[discuss] Options for root zone (was Re: Interesting article)

Alejandro Pisanty apisanty at gmail.com
Fri Jan 17 04:05:29 UTC 2014


so, to delve deeper into your exercise: the verbs in your text are
"secure", "force", "overrule", "dictate" - all about force and control.

Can you reshape this discourse or provide a mirror image where the words
are "care", "agree", and similar?

Re Jovan's diplomacy immunity, don't you think it just pushes the same old
question into a new space, without actually providing any real solution?

Alejandro Pisanty

On Thu, Jan 16, 2014 at 9:21 PM, Ian Peter <ian.peter at ianpeter.com> wrote:

> Well, just for the exercise, let me try and outline some requirements.
> In accordance with the multistakeholder model for Internet governance
> The function for final authorisation of any changes to the root zone rests
> solely with ICANN
> Changes to the root zone, once authorised by ICANN internal processes,
> must not be subject to any changes or alterations by any external party.
> The root zone must be secured against the possibility of operators being
> forced to make changes not in full accord with the ICANN stipulated changes
> ICANN authorisation processes must be secured against any possibility of
> any external body being able to overrule or dictate changes agreed to by
> ICANN processes
> Thats a two minute effort so I am sure it can be improved on. Probably in
> the process of getting any agreement to this there is going to be a
> requirement that GAC is fully consulted, and Jovan's suggestion of (I guess
> an A root) being secured with diplomatic immunity probably makes sense. But
> thats beyond immediate requirements.
> Is that useful?
> Ian Peter
> -----Original Message----- From: Suzanne Woolf
> Sent: Friday, January 17, 2014 12:17 PM
> To: Ian Peter
> Cc: Jorge Amodio ; discuss at 1net.org
> Subject: Re: [discuss] Options for root zone (was Re: Interesting article)
> If I may attempt a restatement of the issue….
> As a technical analysis might put it: For at least some stakeholders, one
> requirement for a legitimate, trustworthy system of oversight for the
> contents of the root zone is that the US government (or, to generalize, any
> government) *can't* act in the way described. This requirement has not been
> met to date.
> We can stipulate that the US government *hasn't* acted in the way people
> fear. As a practical matter, and as already noted by others here, I think
> it would be extremely difficult and dangerous for the US government to do
> so. However, unless I've seriously misunderstood some previous discussion
> here, this practical limitation is not necessarily considered responsive to
> the requirement, or to the question of whether it's been met.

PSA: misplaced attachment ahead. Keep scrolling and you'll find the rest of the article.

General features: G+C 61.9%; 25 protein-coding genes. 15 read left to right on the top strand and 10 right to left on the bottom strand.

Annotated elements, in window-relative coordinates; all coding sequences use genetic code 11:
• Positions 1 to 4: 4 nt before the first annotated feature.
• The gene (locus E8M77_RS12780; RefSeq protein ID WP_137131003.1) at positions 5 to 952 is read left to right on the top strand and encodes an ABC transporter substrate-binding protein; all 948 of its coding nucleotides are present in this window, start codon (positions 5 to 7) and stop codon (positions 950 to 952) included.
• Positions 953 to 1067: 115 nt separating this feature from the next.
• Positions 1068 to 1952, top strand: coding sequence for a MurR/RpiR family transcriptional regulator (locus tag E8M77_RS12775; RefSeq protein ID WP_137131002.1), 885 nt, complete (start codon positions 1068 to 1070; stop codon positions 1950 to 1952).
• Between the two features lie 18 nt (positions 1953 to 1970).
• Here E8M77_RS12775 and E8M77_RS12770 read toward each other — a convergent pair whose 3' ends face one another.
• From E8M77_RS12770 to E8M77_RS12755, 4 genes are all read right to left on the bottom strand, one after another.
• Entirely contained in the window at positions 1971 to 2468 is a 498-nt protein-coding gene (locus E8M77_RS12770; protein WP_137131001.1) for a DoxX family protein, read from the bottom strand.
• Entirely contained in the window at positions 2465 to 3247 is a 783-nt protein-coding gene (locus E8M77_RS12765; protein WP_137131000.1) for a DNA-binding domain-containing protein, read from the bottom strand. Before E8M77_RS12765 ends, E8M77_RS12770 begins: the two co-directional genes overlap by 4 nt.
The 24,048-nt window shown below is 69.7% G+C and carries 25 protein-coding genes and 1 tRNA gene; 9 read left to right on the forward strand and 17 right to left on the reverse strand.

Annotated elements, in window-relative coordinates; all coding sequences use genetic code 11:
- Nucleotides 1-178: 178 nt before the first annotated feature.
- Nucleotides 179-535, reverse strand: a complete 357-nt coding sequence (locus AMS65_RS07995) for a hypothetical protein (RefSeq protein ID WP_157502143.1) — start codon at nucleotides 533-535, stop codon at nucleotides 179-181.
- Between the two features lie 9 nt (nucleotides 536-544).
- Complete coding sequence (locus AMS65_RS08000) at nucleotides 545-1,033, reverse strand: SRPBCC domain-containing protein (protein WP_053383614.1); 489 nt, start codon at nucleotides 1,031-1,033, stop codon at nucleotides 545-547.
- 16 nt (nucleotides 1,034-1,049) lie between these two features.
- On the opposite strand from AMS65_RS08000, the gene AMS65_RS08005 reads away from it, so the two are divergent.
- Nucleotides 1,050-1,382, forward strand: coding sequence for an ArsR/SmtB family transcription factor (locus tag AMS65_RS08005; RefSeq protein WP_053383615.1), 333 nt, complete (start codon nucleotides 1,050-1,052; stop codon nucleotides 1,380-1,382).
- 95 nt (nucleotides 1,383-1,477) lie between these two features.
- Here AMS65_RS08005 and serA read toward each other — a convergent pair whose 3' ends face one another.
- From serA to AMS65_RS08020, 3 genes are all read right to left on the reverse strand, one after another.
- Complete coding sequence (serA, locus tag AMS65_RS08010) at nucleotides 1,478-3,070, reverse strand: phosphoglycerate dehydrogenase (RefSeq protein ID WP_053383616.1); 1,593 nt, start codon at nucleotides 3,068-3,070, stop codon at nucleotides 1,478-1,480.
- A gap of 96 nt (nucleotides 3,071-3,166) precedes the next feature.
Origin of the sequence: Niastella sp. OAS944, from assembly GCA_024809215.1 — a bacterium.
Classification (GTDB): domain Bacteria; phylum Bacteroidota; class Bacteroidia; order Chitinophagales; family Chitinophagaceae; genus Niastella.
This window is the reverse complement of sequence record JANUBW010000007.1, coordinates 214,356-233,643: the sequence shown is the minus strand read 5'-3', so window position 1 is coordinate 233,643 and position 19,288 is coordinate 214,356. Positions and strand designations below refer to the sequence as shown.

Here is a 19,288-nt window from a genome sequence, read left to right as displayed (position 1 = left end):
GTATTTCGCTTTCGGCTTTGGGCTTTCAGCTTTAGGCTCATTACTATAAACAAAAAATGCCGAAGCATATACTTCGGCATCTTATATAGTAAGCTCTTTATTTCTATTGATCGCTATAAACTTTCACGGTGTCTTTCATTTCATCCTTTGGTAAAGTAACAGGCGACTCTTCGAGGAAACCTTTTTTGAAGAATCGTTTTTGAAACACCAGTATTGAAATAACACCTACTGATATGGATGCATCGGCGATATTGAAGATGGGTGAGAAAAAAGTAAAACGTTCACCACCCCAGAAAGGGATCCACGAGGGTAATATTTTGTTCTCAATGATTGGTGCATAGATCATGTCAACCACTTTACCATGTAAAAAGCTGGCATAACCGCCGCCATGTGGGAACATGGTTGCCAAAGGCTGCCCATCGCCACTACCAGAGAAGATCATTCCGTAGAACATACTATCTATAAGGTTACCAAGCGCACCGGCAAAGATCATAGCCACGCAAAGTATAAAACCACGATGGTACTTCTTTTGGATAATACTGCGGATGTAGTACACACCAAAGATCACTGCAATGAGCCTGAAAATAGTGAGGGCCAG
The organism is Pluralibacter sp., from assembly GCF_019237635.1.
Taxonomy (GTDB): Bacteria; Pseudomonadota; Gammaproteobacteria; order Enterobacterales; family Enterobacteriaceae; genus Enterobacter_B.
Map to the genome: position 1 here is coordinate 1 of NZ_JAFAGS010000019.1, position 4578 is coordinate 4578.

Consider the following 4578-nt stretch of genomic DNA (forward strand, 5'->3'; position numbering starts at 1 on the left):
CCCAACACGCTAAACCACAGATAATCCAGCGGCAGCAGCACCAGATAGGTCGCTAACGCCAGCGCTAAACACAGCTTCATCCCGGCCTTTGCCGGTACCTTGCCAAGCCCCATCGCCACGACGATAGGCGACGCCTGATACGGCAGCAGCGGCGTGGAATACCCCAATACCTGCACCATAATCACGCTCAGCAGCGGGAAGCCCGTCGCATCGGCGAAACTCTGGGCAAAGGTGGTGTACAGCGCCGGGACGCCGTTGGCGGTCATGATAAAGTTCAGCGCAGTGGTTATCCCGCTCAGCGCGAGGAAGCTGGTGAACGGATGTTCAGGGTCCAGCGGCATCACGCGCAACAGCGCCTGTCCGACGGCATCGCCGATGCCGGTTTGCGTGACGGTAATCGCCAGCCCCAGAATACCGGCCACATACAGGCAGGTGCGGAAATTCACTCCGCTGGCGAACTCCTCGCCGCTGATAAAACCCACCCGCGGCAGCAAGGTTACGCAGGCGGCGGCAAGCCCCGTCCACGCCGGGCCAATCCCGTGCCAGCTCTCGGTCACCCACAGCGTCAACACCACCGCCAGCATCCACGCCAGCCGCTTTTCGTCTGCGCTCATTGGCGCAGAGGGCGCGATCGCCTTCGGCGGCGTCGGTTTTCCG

> I think the exact formulation of that requirement, and others we might be
> able to agree on for oversight of the contents of the root zone, is worth
> discussing. Wearing my "techie" hat, I'll say it's very helpful to have
> both the requirements analysis for the ideal system, and the analysis of
> how the system we actually have behaves in the real world. I hope we can do
> both.
> Suzanne
> On Jan 16, 2014, at 2:03 PM, Ian Peter <ian.peter at ianpeter.com> wrote:
>  Not the point Jorge - read the article linked below where this question
>> is addressed in the opening paragraphs. It doesn't matter - the fact is,the
>> control exists  and that is widely seen as problematic and unilateral
>> control. ICANN will not be trusted internationally until this is fixed (and
>> the suggestions in this article towards diplomatic immunity for the root
>> zone would be one way to achieve this).
>> Ian Peter
>> -----Original Message----- From: Jorge Amodio
>> Sent: Thursday, January 16, 2014 9:22 PM
>> To: Ian Peter
>> Cc: Brian E Carpenter ; discuss at 1net.org
>> Subject: Re: [discuss] Options for root zone (was Re: Interesting article)
>> Under the current architecture and state of affairs tell me at least one
>> instance in the 30+ years of existence of the DNS where the USG has used or
>> threaten to use it's alleged "control" of the root zone.
>> -Jorge
>>  On Jan 16, 2014, at 3:30 AM, "Ian Peter" <ian.peter at ianpeter.com> wrote:
>>> Brian wrote
>>>  If I could have three wishes, the first
>>> two would be unconditional cancellation of the NTIA
>>> contract and relocation of ICANN's seat to Geneva.
>>> Yep, I'll take the first two as well and for my third wish I'll have
>>> another 3 wishes to use up later as we progress.
>>> Here is a good paper outlining some possibilities for achieving
>>> guaranteed independence for the root zone. well worth reading and
>>> discussing as a way forward
>>> http://www.diplomacy.edu/blog/international-inviolability-root-zone
>>> Ian Peter
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